Let’s admit it – outrage can feel enjoyable.
In the UK it’s everywhere at the moment. The results of the EU referendum and the subsequent fallout seem to have given everyone a platform for expressing their opinions. Emotions are running high. People who are usually quiet or absent on social media are furiously posting away with passion, on issues that matter to them. Yes, many people are geniunely distressed and angry. Anxious, fearful and concerned. Bereft.
Outrage gives us a way of venting all of our feelings – in this case publicly – wanting and needing to be heard. Insisting that our own opinion is the right one. And it feels good to voice it. We feel vindicated.
In relationships we have similar patterns. When our partner upsets us by not listening, being inconsiderate, not seeing our point of view, we can become outraged. If uncontained, we end up in an angry exchange of words.
As a Relationship Coach, I have known this angry exchange to take place in the room, by text, Whatsapp, Facebook Messenger, email. Any possible way that both partners can find an outlet. The outrage can spill over outside of the initial argument and continue all day, even when the couple are not together, furiously typing away on their smartphones.
And when I tell couples that communicating in this way is unhealthy and suggest they stop, even when they agree with me, they often continue anyway! This used to puzzle me.
Until I realised that what most couples won’t admit to is that on some level, they enjoy it. Not necessarily the conflict itself, but the opportunity to vent their feelings. In the moment it can feel cathartic.
So what is the main problem with uncontained outrage?
Well, simply, it’s this; each of you may think that what you are saying is of huge importance and feel satisfied once you have said it. But it’s essentially pointless, because rather than listening to your point of view, your partner is only interested in venting theirs. And vice versa.
There’s nothing wrong with feeling outraged. It’s great to feel passionate about something and it is important sometimes that we let people, especially our partner, know how passionate we are. Bottling up feelings can have all sorts of problems.
But we have a choice – either we really want our partner to hear us – or we don’t.
So if you want your partner to really take on board your point of view, you need to channel the outrage you feel in a constructive way, that fosters openness and trust. This means containing some of that outrage. This is really challenging because, in the moment, it doesn’t feel as satisfying as shouting or letting it all out. But you have to keep the bigger picture in mind.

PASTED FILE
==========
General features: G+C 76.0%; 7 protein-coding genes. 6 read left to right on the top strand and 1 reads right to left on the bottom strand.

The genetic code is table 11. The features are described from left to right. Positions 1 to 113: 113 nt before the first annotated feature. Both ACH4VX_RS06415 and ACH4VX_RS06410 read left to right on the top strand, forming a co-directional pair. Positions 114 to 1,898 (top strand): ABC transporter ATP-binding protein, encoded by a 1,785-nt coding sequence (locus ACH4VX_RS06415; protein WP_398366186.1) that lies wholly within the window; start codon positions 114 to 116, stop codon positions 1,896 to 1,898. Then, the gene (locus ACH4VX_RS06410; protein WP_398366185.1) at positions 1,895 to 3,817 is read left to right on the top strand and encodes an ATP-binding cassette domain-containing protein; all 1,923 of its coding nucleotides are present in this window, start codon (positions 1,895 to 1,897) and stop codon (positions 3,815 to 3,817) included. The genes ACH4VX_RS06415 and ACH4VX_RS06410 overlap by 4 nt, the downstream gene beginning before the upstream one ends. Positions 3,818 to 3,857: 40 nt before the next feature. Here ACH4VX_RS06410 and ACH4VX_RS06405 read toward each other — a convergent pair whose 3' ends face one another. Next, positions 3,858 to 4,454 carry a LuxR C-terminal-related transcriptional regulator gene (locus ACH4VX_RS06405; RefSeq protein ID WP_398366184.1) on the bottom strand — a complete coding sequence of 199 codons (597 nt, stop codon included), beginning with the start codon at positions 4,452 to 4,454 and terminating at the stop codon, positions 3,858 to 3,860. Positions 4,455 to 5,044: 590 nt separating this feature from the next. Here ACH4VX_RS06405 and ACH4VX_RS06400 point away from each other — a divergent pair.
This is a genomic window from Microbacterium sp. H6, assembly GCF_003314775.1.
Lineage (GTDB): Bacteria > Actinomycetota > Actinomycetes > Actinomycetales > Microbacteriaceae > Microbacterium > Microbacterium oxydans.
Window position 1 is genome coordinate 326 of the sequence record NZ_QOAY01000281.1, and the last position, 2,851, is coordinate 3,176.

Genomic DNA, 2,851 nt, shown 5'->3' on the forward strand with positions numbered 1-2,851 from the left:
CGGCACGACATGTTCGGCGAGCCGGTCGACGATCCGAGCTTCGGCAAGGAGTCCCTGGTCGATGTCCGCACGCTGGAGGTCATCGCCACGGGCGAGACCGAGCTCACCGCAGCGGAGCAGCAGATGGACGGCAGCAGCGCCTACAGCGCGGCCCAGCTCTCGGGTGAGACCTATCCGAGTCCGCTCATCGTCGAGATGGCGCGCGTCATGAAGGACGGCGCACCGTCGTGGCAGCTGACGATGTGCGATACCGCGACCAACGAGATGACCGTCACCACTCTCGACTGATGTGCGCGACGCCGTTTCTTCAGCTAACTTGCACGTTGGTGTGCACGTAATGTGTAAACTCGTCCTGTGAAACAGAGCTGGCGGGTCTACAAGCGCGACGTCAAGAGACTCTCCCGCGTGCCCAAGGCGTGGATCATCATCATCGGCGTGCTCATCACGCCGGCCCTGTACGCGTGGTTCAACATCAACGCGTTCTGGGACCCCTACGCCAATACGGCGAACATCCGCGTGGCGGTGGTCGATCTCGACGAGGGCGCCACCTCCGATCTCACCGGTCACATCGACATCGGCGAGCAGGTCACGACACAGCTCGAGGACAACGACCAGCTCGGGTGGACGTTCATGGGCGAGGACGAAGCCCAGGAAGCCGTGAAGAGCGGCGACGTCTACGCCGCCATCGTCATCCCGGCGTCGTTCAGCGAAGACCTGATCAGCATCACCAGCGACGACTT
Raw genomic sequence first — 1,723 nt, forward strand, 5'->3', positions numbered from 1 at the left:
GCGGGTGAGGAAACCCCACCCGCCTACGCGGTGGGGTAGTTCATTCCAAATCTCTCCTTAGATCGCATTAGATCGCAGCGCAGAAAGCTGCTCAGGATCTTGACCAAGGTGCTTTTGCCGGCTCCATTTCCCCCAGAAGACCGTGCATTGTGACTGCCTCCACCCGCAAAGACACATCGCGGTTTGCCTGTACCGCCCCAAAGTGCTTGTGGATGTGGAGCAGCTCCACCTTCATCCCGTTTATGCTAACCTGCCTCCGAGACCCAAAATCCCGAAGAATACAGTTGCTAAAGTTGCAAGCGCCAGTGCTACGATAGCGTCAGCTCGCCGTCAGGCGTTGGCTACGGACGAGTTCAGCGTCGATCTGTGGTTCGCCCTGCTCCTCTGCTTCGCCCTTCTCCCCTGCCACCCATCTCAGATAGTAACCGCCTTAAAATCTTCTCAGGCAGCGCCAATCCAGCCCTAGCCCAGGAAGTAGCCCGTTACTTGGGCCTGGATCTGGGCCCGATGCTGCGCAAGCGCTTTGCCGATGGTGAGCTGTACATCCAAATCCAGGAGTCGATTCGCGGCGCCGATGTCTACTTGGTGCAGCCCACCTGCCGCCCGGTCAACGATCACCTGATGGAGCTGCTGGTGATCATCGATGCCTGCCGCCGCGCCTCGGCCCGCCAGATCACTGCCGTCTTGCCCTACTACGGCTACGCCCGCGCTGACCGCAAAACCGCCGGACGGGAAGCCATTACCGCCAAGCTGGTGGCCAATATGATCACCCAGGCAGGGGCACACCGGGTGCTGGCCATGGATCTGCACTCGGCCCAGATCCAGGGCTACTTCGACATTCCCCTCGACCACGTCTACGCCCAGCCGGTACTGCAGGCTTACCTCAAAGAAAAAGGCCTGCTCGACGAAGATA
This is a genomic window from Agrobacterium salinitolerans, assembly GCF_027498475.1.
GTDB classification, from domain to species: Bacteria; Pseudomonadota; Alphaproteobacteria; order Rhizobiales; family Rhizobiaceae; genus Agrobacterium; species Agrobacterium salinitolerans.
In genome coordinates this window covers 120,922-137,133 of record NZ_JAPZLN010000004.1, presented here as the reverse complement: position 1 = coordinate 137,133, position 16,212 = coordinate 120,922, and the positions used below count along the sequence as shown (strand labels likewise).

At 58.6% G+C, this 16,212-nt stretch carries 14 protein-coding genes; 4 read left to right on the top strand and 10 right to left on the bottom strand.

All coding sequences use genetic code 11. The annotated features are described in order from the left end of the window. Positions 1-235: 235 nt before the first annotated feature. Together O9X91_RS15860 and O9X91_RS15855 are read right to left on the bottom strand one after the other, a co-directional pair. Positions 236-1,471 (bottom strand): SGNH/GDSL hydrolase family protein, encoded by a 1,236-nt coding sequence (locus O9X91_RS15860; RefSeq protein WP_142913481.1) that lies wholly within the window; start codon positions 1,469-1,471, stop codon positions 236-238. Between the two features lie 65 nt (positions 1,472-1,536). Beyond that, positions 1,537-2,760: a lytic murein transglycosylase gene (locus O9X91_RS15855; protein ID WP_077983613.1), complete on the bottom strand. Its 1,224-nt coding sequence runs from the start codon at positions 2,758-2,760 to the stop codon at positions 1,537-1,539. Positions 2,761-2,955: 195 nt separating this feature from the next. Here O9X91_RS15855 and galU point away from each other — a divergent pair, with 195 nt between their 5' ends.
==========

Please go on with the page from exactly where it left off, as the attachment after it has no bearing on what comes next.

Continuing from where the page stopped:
So before you vent, ask yourself the following questions:-
- Will communicating in this way enhance the relationship?
- Do you know what you want to achieve from this conversation?
- Do you actually want your partner to hear you and take your feelings on board?
- Do you want positive change to come out of this?
If the answer is “no” to these questions, then perhaps you could reconsider your motivation for wanting to vent in the first place.
Conflict occurs in Nature all the time. Storms rage as the elements collide, forest fires burn. But these systems don’t fight each other. They happen side by side. Everything balances out eventually. Storms clear the air. Forest fires can benefit the ecosystem. The conflict is purposeful.
Effective communication is respectful, compassionate, kind, positive, and open. It holds space for both partners to have a point of view, and for both of you to express your feelings. Even if you disagree. When all of these conditions are in place, you can reach a new understanding about each other.
Empathy grows. Trust builds. Compromise happens. Relationships transform. Obstacles are overcome.
If you would like my help and guidance to manage the conflict in your relationship in a positive way, click here to download my FREE Communication Guide for Couples. This guide has further tips for effective communication that you can use with your partner RIGHT NOW to enhance your relationship.
And always remember – just as you would a beautiful garden, always maintain and tend to your relationship to watch it thrive. X
P.S. Coming soon – If you would personally like my expert support to learn the EXACT techniques and steps to resolve conflict effectively without hurt, anger and frustration, you will soon be able to sign up for my Compassionate Conflict for Couples E-Course. At just £99 it is incredible value for at least 8 hours of coaching, and the first 10 people who sign up will receive a bonus 1:1 coaching call with me, absolutely FREE! These places will go fast and are strictly on a first-come, first-served basis.
If you would like any further information about this course or want to be notified as soon as it is released, or have anything else that you would like help with, I would be delighted to hear from you. Just PM me on Facebook or email me at firstname.lastname@example.org.
I can’t wait to hear from you!